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Monetary Awards for Service Learning Projects Available

October 6th, 2009

Time Warner Cable and the Maine Commission for Community Service are excited to offer Maine Schools and community programs, working with children (k-12), Service Learning Project Awards of $1,000 or $4,000 focused on STEM activities (science, technology, engineering, math).  

Projects should address a local community need while developing students’ academic skills in the areas of science, technology, engineering, and mathematics.  Projects should also provide students the opportunity to reflect on civic responsibility and the impact of their service.

Additional information and applications can be obtained online at or .  Interested organizations can simply fill out the spreadsheet application by answering 5 questions about their proposed project and budget.  The $1,000 award has a required cash or in kind match of $1,000 and the $4,000 award has a required cash or in-kind match of $4,000.  The match can be created by donations of supplies from the school or program, time spent working on the project, the use of space at a community center or in the school, donations from the community and in many other ways.  

Download Everything You Need to Apply

Application (XLS)
Information Sheet (Word)
What is Service Learning (PDF)

Applications are due on November 13, 2009 by 12noon. Please email your spreadsheet application to Rochelle Runge at .  Decisions will be made by a panel of community members.  Applicants will be notified of the decision no later than November 30, 2009.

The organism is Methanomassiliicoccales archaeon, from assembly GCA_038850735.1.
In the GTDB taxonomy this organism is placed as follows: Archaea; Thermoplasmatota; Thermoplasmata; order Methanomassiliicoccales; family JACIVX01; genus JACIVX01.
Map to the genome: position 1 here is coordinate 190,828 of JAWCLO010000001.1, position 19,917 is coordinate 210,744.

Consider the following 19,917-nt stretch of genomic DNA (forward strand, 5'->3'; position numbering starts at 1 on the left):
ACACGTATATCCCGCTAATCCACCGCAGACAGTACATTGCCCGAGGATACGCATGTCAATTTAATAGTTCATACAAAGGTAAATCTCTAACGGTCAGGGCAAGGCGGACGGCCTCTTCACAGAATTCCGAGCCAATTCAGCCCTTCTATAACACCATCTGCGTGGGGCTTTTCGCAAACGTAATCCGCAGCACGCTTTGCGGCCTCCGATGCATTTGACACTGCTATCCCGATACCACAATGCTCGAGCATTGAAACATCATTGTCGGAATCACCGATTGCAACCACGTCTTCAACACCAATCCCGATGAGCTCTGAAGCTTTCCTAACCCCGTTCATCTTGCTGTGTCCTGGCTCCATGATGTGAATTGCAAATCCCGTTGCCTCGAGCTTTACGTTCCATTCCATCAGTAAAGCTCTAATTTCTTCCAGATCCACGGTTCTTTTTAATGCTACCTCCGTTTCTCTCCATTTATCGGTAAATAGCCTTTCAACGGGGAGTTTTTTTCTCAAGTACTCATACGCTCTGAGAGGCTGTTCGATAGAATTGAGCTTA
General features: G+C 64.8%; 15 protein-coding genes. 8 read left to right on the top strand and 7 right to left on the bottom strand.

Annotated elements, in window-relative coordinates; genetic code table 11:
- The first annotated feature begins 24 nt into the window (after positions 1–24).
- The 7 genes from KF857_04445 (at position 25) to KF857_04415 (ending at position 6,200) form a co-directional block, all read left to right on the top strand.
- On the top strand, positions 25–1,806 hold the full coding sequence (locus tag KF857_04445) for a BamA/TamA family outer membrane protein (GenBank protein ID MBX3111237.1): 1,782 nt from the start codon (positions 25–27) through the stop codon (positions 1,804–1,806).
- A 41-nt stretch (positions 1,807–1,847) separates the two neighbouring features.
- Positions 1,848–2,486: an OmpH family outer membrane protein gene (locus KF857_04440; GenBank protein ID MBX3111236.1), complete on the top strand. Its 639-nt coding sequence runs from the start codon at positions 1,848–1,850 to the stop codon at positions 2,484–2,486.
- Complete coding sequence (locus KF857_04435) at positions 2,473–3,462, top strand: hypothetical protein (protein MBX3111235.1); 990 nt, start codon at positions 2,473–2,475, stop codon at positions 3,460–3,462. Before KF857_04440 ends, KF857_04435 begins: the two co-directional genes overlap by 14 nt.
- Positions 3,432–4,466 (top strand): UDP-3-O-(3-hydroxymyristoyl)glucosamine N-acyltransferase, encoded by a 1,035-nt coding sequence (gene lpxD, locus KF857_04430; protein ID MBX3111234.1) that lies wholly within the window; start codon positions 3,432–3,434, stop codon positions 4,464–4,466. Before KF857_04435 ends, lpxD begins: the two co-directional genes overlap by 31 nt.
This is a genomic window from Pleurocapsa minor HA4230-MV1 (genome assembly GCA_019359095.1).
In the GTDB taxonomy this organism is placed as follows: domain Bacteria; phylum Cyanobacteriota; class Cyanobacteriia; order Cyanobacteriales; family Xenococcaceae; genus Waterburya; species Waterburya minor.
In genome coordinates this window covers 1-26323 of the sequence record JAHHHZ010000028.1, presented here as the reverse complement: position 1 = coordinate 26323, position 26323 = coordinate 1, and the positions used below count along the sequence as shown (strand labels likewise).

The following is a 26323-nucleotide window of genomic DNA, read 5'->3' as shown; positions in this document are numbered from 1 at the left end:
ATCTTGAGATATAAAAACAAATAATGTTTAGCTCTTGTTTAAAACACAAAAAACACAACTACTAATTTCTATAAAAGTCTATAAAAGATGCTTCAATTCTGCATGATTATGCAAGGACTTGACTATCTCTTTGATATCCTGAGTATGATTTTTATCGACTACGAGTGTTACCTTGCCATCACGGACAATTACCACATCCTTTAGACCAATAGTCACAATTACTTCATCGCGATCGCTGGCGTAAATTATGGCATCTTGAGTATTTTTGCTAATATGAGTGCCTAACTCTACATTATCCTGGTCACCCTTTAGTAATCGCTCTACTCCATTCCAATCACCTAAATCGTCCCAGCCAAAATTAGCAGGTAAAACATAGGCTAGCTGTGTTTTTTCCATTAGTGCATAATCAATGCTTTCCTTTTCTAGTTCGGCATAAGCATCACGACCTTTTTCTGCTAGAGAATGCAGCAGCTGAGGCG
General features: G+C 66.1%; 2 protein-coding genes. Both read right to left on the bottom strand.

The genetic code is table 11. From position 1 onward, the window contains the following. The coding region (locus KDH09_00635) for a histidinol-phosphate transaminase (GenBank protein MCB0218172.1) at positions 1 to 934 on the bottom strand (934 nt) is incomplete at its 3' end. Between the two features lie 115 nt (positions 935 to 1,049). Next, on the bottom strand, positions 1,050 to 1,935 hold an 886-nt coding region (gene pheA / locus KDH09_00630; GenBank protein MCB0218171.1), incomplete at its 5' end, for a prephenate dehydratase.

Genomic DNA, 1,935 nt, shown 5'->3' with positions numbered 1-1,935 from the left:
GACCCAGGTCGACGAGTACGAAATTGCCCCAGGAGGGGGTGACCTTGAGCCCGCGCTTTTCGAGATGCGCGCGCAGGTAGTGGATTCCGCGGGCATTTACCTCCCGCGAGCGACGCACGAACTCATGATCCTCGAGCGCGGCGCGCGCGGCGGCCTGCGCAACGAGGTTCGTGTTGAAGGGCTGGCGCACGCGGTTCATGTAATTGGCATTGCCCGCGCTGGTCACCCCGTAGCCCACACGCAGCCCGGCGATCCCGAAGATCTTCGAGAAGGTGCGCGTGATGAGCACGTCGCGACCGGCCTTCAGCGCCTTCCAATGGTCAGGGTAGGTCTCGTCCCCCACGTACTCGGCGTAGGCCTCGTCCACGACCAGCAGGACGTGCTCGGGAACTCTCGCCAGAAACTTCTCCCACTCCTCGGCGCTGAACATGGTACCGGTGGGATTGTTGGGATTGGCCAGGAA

Service Learning in Maine combines community service with classroom instruction, focusing on critical, reflective thinking and civic responsibility to engage students. Service learning programs involve students in activities that address local needs while developing their academic skills and commitment to their community. Research done here in New England, including in Maine schools, shows the impact that Service Learning has on students:

  • 80% of students reported that they were more sure they wanted to graduate high school and complete a college degree,
  • 79% believe they can make a difference in their community, and
  • 73% reported that they learned to accept responsibility for their actions.[1]

The Maine Commission for Community Service builds capacity and sustainability in Maine's volunteer sector by funding service programs, developing volunteer managers, raising awareness, and encouraging an ethic of service. To learn more about the Maine Commission for Community Service visit our web-site at

[1] Center for Youth and Communities, Heller School for Social Policy and Management, Assessing the Impact of the KIDS Consortium, KIDS Living Democracy, and First Year KIDSCAN Programs:  First Year Findings, (Waltham, MA:  Brandeis University, December 2005.)